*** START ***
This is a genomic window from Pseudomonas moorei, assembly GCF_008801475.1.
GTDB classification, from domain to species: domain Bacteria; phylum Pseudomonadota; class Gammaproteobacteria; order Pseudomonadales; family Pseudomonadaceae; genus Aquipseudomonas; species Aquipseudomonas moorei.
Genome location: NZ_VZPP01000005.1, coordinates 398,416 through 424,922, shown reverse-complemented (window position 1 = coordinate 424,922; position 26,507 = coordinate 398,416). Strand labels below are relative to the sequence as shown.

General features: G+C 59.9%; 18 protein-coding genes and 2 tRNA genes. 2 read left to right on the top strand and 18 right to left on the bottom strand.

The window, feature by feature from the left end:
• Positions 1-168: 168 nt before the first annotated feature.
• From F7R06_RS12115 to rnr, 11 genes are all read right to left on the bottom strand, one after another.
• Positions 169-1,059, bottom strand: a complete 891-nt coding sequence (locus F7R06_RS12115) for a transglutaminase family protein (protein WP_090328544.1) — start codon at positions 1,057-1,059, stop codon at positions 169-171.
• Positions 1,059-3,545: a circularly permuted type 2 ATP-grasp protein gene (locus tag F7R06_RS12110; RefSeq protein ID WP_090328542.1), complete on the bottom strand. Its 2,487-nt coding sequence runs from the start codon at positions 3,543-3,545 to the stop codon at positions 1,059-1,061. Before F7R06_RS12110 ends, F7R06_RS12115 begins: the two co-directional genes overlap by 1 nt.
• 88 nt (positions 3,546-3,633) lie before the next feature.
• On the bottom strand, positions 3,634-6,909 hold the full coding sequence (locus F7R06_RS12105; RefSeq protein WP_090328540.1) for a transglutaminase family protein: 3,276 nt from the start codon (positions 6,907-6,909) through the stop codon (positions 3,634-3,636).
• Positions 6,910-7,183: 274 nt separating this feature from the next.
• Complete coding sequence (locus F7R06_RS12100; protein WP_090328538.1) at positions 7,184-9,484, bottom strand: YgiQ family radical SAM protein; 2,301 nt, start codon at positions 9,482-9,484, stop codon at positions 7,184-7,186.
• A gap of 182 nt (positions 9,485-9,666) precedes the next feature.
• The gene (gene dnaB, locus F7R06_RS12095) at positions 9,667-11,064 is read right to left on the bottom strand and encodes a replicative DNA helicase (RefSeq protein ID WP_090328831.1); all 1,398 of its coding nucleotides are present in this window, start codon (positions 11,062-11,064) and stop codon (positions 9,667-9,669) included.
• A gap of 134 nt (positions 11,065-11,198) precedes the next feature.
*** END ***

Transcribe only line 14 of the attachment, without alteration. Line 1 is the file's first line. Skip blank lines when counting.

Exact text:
• A gap of 182 nt (positions 9,485-9,666) precedes the next feature.